Well-run California cities grow, while badly run ones shrink

A,Homeless,Encampment,Next,To,A,Downtown,Los,Angeles,Freeway.

I’ve come up with a unique way to measure how well California cities are doing. It shows those with well-run finances grow in population, while those badly run shrink. It’s a generality. There are exceptions.

But look at the trend line on this chart.

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Notice the trend line, the dotted blue line, is running steadily upward to the right. That shows a relationship.

The Y axis (vertical) shows the percentage change in the city’s population from 2021-2022. The X axis (horizontal) shows the city’s per capita Unrestricted Net Position. A positive number means a surplus, which is good. A negative number means a deficit, which is bad.

The UNP is derived from each city’s Annual Comprehensive Financial Report for the fiscal year ending June 30, 3022; except for Bakersfield, where it’s June 30, 2021. The ACFR is an audit of the city’s finances for a specific fiscal year. It’s much better than a budget, which can include a lot of wishful thinking. All the UNP data used are included below, along with the links to the ACFRs.

Divide the UNP by the city’s population and you get the per-capita UNP. Well-run cities enjoy a positive number, or at least a small negative number. Badly run cities have a high negative number.

Read Pacific Research Institute economist Wayne Winegarden’s “Free Cities Index.”

I am limiting the data to the 30 most populous cities in the state. That way we can eliminate outliers, such as a small city that just developed a lot of new housing with a sharp population increase. The 30 included all are old, steady cities.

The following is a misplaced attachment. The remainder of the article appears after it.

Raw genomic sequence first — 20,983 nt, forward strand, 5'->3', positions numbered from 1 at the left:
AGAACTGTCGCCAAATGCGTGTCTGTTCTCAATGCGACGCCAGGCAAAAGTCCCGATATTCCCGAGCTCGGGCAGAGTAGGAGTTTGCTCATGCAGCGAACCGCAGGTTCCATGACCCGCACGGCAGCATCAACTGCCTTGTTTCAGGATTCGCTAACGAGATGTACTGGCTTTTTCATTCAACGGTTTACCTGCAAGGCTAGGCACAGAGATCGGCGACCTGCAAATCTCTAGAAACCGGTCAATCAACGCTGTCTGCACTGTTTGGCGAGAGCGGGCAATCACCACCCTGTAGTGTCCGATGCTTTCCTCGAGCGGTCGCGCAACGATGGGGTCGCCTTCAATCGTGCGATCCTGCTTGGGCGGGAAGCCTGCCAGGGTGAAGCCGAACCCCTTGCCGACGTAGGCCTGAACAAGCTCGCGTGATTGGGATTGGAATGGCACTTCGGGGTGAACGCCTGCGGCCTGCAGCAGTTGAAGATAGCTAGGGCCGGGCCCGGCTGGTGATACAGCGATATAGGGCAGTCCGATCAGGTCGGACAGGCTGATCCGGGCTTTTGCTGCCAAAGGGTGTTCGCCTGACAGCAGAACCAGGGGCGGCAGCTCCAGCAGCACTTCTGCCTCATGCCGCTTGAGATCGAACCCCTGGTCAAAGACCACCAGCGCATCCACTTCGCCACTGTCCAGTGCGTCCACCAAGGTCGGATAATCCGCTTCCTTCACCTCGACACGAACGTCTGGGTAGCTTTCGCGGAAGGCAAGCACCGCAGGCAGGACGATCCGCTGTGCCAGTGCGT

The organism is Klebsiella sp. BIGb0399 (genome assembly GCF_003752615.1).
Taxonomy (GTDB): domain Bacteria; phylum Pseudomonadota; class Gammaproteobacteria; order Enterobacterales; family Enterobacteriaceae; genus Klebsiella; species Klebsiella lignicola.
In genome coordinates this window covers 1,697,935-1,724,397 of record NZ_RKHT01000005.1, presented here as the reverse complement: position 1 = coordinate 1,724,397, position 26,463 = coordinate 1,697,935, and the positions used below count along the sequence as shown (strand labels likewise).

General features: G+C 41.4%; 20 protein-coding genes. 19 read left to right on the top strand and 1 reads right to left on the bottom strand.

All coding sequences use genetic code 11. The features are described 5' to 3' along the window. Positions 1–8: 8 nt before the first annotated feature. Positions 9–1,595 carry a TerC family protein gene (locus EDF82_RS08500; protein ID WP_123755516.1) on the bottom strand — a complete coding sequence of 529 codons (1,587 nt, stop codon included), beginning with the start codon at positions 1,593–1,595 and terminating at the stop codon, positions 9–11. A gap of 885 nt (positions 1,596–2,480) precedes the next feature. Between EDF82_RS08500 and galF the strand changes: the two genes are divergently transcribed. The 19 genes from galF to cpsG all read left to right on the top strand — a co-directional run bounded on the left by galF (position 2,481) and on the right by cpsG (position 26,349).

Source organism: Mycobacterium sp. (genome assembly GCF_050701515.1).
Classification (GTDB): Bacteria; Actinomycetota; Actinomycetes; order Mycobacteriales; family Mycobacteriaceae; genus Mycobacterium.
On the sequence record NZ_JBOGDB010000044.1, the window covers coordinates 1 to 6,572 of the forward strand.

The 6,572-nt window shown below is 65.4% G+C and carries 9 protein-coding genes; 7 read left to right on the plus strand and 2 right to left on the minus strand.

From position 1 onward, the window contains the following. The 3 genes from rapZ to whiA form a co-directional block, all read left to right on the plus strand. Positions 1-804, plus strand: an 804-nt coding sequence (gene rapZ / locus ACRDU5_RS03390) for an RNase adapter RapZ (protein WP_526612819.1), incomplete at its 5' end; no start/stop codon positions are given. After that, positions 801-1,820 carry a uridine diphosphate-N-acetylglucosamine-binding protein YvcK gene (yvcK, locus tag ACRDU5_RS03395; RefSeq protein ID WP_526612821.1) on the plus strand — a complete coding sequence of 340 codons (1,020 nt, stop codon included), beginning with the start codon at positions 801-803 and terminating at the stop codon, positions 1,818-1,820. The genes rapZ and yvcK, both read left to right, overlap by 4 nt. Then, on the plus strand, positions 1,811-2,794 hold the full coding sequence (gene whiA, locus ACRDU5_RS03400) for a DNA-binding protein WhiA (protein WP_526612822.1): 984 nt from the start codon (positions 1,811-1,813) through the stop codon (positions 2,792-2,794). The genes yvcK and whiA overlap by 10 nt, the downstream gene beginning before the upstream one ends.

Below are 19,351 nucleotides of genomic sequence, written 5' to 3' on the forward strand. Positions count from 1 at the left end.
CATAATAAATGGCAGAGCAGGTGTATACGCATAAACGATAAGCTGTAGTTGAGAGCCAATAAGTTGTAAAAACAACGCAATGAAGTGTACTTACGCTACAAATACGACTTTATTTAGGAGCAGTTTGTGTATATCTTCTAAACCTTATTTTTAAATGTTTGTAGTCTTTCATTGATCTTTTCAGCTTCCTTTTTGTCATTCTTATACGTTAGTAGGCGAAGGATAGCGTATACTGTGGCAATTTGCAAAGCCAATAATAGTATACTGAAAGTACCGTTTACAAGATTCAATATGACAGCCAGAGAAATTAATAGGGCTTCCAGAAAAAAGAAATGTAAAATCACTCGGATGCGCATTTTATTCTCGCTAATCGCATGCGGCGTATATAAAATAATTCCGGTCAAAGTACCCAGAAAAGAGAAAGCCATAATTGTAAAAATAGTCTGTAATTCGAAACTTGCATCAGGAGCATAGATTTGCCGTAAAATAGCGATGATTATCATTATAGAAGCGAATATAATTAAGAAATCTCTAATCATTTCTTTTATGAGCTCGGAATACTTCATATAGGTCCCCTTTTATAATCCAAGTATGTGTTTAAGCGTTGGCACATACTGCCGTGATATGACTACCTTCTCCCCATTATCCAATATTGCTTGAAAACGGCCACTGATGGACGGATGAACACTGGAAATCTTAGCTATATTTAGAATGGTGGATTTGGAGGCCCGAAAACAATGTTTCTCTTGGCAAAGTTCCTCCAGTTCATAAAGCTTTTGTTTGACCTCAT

Some Easy Math

Please excuse a little statistical math. Don’t worry, you don’t have to be Oppenheimer. (Great movie. Just saw it.)

Then the key calculation is the R2 Coefficient of Determination, or “R squared.” It shows how well the regression analysis fits the data. Nowadays it’s easy to calculate on an Excel spreadsheet: Just push the “Scatterplot” image.

An R2 of 1.0 means total correspondence. For example, for NBA players, the taller the better. So the R2 for height compared to points scored would be at or close to 1.0.

By contrast, an R2 of 0.0 means no correspondence at all. For example, if we put together NBA points scored and the temperature outside the arenas in which the games were played, the R2 would be close to or at 0.0. Irrelevant. Values between 0.3 and 0.7 show some relationship.

Back to my chart.

Notice the R2 is 0.3473. It’s displayed on the bottom right of the chart. That shows cities with high per-capita negative UNPs are losing population faster than those with positive UNPs. It is also possible that the population flows cause the sound budgets. That is, whatever attracts people to a city ends up also boosting its revenues, helping balance its budget. Advocates for bigger government might make that argument – but it only reinforces the idea that cities that attract residents for whatever reason end up doing better fiscally.

The worst city-dot on the far left of the chart, losing more than 6% of its population, is San Francisco, with a per-capita UNP of -$2,499. Next over is San Jose, the heart of Silicon Valley, losing 2.7% of its population. It has a per-capita UNP of -$2,587.